Pawleys Island: Town looks at "50 percent rule" for renovations
By Charles Swenson
A rule that requires buildings on Pawleys Island to be brought into compliance with zoning codes if renovations exceed 50 percent of their value will be up for review by the town Planning Commission next week. The town’s interpretation of the rule was at the heart of a dispute between neighbors that reached Circuit Court last year.
The issue is important because town officials say a large number of the island’s small lots have setback violations. The effect of the rule has been to limit renovations in the town.
A judge questioned the town’s interpretation, but said there was still enough evidence to support the decision of the Zoning Board of Appeals that required a south end property owner to remove a deck and set of stairs from the back of his house.
That ruling was issued in November. Neither side appealed the court’s decision, so the Planning Commission is now taking a look at the so-called “50-percent rule.”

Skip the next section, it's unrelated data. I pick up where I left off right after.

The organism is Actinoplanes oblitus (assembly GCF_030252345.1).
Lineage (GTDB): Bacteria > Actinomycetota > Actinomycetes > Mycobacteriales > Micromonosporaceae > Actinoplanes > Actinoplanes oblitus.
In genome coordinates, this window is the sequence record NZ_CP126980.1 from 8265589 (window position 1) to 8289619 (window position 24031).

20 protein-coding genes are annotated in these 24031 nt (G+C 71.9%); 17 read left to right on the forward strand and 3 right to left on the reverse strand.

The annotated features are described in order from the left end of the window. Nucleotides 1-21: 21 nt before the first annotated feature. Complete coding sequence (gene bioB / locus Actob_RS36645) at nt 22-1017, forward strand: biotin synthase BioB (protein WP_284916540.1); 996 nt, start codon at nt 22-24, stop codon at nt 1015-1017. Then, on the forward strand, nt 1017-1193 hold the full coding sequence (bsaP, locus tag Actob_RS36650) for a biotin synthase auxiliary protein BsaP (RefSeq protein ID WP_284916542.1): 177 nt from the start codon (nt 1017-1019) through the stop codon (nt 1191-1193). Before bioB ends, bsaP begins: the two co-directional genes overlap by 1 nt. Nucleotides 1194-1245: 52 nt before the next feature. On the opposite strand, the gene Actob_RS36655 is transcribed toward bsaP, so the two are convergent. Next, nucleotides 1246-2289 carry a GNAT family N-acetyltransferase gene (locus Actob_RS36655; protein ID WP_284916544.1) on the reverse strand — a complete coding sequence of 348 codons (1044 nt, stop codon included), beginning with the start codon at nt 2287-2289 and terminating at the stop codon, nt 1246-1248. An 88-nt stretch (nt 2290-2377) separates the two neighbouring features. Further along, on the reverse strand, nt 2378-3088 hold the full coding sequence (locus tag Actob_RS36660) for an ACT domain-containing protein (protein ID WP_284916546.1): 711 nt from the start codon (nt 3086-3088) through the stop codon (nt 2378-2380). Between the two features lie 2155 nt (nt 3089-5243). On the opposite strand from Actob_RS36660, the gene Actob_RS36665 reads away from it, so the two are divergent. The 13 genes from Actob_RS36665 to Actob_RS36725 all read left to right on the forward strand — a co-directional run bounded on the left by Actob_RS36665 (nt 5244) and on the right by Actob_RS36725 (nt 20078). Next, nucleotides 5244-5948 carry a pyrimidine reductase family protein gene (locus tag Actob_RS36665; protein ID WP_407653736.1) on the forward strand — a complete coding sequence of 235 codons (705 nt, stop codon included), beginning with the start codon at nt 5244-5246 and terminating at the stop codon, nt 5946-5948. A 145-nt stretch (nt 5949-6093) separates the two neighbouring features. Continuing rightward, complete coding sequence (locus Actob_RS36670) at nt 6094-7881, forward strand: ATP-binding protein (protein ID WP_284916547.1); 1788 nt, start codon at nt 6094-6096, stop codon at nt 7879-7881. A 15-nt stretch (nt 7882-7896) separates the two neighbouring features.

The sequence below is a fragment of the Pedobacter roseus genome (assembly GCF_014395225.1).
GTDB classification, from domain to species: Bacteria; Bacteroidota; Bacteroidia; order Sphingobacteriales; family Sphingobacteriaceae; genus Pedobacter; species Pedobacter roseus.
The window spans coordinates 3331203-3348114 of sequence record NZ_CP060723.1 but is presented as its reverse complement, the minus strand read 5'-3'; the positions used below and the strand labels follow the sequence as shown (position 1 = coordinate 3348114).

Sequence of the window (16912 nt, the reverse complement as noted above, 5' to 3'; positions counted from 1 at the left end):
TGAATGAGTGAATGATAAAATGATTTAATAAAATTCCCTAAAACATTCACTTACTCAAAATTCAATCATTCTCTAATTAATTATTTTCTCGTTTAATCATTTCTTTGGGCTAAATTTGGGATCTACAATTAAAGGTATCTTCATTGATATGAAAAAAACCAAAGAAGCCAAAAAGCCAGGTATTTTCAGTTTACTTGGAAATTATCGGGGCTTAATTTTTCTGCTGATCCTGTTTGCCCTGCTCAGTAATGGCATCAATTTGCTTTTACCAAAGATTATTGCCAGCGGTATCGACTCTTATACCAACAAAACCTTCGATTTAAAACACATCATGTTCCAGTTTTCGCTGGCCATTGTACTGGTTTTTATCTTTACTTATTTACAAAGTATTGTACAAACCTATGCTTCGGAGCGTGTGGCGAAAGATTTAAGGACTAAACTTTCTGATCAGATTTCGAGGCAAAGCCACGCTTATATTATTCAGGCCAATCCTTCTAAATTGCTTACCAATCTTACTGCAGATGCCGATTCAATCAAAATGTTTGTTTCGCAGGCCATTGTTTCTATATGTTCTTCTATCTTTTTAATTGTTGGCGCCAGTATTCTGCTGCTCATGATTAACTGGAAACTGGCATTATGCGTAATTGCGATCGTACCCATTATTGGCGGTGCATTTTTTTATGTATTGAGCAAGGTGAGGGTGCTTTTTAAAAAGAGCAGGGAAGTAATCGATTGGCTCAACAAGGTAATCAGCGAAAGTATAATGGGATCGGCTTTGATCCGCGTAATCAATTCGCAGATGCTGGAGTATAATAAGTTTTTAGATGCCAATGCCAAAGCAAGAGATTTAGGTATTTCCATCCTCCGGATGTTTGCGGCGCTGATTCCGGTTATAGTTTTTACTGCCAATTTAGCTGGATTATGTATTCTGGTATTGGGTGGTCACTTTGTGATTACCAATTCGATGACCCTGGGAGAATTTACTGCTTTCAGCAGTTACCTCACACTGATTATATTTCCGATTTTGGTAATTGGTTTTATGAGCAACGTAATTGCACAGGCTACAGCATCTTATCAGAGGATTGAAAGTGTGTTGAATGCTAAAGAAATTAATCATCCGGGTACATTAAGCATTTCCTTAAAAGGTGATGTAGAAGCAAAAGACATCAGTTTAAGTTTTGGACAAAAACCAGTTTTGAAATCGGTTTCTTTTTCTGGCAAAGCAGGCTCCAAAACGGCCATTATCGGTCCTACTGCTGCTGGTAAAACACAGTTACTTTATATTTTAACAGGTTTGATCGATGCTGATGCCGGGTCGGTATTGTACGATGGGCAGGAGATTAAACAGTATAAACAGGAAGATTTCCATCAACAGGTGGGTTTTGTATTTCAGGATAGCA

In 2010, Carolyn Camlin challenged the certificate of occupancy granted by Georgetown County building officials on behalf of the town to Tom Davy. The Davy house is behind the Camlin house and its deck comes within a foot of the common property line.
In a hearing before the appeals board, Camlin’s attorney showed that the value of renovations to the Davy house, including adding a second deck with stairs, exceeded 50 percent of the value of the house. But the county’s chief building official, Robert Cox, testified that the town has applied the rule incorrectly. It only applies when a structure is damaged or destroyed, he said.
The town attorney, David DuRant, said the town has consistently applied the rule to renovation.
The appeals board ordered Davy to remove the second story on his deck, saying it expanded a non-conforming structure. He and Camlin both appealed the decision, with Davy saying it went too far and Camlin saying it didn’t go far enough.
Judge William H. Seals Jr. upheld the board’s decision, but noted that the code “contains no specific prohibitions against renovations to an existing structure, in the absence of damage or destruction, containing any limitation to the dollar value of the renovations relative to the fair market value of the existing structure.”
The commission meets at 4 p.m. Wednesday at the Pawleys Island Realty office.